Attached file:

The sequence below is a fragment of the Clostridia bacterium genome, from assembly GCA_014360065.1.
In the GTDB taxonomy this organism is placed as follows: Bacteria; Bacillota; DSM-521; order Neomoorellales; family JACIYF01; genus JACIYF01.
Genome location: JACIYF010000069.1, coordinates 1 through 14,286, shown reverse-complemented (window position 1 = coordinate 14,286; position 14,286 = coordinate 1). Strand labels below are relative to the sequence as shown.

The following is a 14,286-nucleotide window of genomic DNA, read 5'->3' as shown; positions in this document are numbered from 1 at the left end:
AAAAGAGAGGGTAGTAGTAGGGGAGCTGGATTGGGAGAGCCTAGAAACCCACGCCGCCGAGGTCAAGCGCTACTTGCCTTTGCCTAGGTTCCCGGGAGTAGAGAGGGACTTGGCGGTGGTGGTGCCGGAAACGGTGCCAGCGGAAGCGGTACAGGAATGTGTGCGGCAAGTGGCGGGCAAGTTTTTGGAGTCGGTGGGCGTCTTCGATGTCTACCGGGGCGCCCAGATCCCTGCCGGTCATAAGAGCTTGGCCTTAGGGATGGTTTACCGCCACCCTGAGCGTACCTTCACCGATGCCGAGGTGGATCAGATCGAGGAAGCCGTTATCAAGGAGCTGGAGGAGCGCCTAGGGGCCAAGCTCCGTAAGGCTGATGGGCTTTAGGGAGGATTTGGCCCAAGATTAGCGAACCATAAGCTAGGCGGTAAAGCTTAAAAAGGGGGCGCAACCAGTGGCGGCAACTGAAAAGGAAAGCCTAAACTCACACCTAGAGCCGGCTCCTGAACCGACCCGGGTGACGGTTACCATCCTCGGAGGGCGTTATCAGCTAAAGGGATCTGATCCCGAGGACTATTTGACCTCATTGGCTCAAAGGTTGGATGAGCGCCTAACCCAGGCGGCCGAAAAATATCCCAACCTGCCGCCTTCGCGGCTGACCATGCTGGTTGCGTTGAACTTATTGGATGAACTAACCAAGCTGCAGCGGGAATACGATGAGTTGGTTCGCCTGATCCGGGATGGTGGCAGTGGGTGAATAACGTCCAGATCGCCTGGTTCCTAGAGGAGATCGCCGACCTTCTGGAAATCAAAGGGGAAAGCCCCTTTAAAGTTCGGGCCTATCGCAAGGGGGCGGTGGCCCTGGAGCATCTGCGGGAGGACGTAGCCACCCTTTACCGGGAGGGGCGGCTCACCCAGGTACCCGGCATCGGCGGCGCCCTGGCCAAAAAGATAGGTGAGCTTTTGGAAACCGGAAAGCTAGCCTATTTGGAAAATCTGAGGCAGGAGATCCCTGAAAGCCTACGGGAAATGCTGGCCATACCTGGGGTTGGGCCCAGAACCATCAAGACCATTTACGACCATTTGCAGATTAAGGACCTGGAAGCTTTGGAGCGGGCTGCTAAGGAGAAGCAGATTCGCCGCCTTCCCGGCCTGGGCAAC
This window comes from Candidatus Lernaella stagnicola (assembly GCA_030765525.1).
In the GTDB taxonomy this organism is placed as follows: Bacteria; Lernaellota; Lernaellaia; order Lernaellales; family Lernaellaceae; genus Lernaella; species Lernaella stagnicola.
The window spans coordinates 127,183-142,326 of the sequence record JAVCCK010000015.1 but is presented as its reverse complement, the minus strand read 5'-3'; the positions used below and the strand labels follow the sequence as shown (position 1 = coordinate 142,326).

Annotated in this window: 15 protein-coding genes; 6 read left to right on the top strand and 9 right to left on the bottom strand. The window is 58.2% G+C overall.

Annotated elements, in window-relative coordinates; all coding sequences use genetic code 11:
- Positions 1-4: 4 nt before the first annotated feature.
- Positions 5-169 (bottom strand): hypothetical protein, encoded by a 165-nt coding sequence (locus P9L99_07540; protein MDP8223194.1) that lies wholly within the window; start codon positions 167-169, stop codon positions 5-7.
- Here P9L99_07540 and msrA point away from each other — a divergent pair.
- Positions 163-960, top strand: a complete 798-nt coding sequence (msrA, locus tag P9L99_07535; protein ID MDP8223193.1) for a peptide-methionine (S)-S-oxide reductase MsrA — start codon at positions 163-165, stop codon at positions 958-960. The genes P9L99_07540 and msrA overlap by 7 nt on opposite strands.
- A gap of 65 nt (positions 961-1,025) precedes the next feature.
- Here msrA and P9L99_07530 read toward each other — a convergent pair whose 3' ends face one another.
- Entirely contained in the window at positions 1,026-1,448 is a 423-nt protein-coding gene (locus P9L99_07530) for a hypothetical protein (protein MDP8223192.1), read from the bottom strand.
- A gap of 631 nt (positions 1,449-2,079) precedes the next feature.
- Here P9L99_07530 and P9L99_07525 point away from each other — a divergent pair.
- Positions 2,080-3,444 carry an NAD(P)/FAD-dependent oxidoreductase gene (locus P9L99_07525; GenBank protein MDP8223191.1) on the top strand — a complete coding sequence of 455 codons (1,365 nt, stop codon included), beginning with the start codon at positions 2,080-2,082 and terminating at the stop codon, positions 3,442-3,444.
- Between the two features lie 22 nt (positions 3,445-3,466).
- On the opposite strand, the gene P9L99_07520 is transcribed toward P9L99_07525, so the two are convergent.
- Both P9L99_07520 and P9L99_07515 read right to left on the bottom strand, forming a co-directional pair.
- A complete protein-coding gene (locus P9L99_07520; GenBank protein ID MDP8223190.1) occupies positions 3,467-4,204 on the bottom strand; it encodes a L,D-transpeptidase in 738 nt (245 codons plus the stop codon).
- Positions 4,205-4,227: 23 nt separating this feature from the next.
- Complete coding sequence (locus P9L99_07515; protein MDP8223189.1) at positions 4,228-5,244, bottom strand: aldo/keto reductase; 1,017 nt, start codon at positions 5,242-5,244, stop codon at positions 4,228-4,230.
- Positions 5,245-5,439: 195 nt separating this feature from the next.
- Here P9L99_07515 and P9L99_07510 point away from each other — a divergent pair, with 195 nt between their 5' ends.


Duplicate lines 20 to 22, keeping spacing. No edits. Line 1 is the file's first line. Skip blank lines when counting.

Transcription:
- Positions 2,080-3,444 carry an NAD(P)/FAD-dependent oxidoreductase gene (locus P9L99_07525; GenBank protein MDP8223191.1) on the top strand — a complete coding sequence of 455 codons (1,365 nt, stop codon included), beginning with the start codon at positions 2,080-2,082 and terminating at the stop codon, positions 3,442-3,444.
- Between the two features lie 22 nt (positions 3,445-3,466).
- On the opposite strand, the gene P9L99_07520 is transcribed toward P9L99_07525, so the two are convergent.